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What is good cholesterol? HDL and LDL levels
What is good cholesterol? HDL and LDL levels
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Written by Base Medical Team
Updated over a week ago

Making sense of cholesterol: the good and the bad

When you hear someone talking about cholesterol, it’s generally from a pretty negative perspective.

After all, high cholesterol levels are directly linked to serious issues like high blood pressure and atherosclerosis, and it ranks among the top contributors to heart disease and strokes according to the World Health Organization. So it’s no wonder that when we talk about improving our cholesterol, we usually frame it in the context of bringing those levels as far down as we can.

But if you’re on the quest to improve your heart health, it’s also important to make a distinction between the kinds of cholesterol that are present in your body. Because while high levels of certain kinds of cholesterol are definitely not great for your cardiovascular system, there’s also a type of cholesterol that you actually want more of.

Let’s talk about HDL, aka the “good” kind of cholesterol.

What is good cholesterol? HDL and LDL levels

Which type of cholesterol is good?

Cholesterol is a type of fat that is created by your liver, although your cholesterol levels can also increase from both your diet and lifestyle. It’s an important component in your body, doing jobs like helping you digest certain nutrients and acting as a precursor for important hormones. As such, it’s a crucial nutrient that needs to be delivered to cells throughout your entire body via your bloodstream.

But there are several different kinds of cholesterol that you can find in your body, and not all of them are created equal.

The major difference between different types of cholesterol is how they’re “packaged.” See, cholesterol is a fatty, waxy substance, and that means that it’s hydrophilic — and if you refer back to your middle school science classes, this means that it does not mix well with water. Because the majority of your blood plasma is made of water, this presents an issue.

So cholesterol can’t travel through your bloodstream on its own: instead, it needs to be combined with proteins that can move freely through water in order to get delivered to all the cells in your body that need it. Because of this, cholesterol is packaged into different cholesterol-protein compounds called lipoproteins.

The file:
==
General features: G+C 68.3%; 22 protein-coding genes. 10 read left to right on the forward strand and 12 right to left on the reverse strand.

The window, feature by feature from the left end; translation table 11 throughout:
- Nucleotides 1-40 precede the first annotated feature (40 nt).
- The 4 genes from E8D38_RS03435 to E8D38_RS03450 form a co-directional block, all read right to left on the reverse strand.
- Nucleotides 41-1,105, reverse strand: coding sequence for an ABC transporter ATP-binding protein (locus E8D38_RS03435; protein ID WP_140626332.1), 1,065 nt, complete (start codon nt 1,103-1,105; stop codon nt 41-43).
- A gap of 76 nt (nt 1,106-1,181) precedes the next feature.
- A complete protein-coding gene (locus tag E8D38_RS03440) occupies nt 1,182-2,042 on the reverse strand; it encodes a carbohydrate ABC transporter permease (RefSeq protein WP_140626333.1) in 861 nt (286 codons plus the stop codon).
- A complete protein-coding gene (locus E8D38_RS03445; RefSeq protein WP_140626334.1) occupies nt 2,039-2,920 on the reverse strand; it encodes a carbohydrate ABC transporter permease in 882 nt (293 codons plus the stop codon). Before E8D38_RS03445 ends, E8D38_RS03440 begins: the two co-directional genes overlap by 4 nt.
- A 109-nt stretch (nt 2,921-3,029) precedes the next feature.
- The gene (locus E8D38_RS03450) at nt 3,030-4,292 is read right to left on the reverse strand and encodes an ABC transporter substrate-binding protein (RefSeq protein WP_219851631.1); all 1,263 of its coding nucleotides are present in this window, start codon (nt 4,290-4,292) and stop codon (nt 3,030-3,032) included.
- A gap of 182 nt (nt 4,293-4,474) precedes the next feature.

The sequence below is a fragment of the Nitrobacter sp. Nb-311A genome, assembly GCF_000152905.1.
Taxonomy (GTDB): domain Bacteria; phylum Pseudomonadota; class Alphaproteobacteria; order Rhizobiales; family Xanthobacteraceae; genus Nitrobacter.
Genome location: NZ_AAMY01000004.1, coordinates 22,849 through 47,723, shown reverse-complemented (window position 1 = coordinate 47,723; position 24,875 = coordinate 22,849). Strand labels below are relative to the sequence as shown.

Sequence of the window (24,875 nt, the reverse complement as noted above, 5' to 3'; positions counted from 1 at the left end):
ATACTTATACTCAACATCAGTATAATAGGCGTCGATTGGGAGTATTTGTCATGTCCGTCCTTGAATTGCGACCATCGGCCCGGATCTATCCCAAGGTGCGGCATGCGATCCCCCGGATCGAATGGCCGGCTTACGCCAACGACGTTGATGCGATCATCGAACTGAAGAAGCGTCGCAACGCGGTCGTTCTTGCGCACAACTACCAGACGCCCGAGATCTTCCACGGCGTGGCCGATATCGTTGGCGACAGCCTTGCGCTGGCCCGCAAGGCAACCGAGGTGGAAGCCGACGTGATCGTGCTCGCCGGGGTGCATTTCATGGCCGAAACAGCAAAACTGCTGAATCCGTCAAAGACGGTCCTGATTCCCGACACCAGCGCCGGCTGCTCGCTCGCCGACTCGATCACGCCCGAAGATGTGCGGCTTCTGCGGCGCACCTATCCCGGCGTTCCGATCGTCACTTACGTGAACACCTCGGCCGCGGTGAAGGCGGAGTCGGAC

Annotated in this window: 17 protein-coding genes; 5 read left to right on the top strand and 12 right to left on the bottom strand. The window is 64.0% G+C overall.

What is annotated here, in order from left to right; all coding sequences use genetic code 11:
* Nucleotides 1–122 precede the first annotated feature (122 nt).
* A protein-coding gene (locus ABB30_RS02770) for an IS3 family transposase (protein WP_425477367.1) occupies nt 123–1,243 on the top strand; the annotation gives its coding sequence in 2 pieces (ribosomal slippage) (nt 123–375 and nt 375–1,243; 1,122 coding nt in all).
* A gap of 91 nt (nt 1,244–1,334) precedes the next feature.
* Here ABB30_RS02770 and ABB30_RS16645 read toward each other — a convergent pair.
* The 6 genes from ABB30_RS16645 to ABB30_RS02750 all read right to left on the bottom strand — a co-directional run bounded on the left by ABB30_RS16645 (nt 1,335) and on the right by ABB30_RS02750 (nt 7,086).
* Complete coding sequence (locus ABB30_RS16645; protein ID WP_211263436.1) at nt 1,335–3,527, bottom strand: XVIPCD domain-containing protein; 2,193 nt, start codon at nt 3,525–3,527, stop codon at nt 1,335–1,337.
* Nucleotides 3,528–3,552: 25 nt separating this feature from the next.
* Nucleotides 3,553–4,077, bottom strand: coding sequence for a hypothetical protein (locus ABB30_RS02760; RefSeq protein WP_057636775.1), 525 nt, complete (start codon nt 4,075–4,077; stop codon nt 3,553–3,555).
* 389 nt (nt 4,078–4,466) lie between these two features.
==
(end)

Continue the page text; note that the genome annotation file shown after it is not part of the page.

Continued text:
The different kinds of lipoproteins contain varying ratios of protein and cholesterol, which affects their density. If you have too much low-density cholesterol traveling through your bloodstream, it can cause major problems for your cardiovascular system down the line. Those fatty substances can accumulate, block blood flow, and lead to serious issues over time like heart disease, strokes, and heart attacks.

This is where having enough “good” cholesterol circulating in your system becomes so important.

High-density lipoproteins, or HDL, can be thought of as a “cleaning crew”. These compounds contain more protein than cholesterol, which makes them more dense and heavy than other kinds of cholesterol. This is what makes them so “good”: they go around collecting cholesterol and carrying it back to your liver, where it can then be flushed away. They’re also thought to have antioxidant and anti-inflammatory properties, which can further protect your heart from cell and tissue damage.

So your ratio of “good” to “bad” cholesterol really matters here! It’s believed that higher levels of HDL can ultimately reduce your risk of developing heart disease. So ideally, you want to increase your HDL levels in addition to decreasing the “bad” cholesterol in your system if you’re looking to give your heart all the tools it needs to stay healthy.

What are the other types of cholesterol commonly tested?

Of course, having a high amount of HDL on its own does not mean that you have a clean bill of health in terms of your cholesterol. Most cholesterol tests (otherwise known as “lipid panels”) will test for not only your HDL levels, but for some of the other important information like your LDL levels, total cholesterol, and triglyceride levels.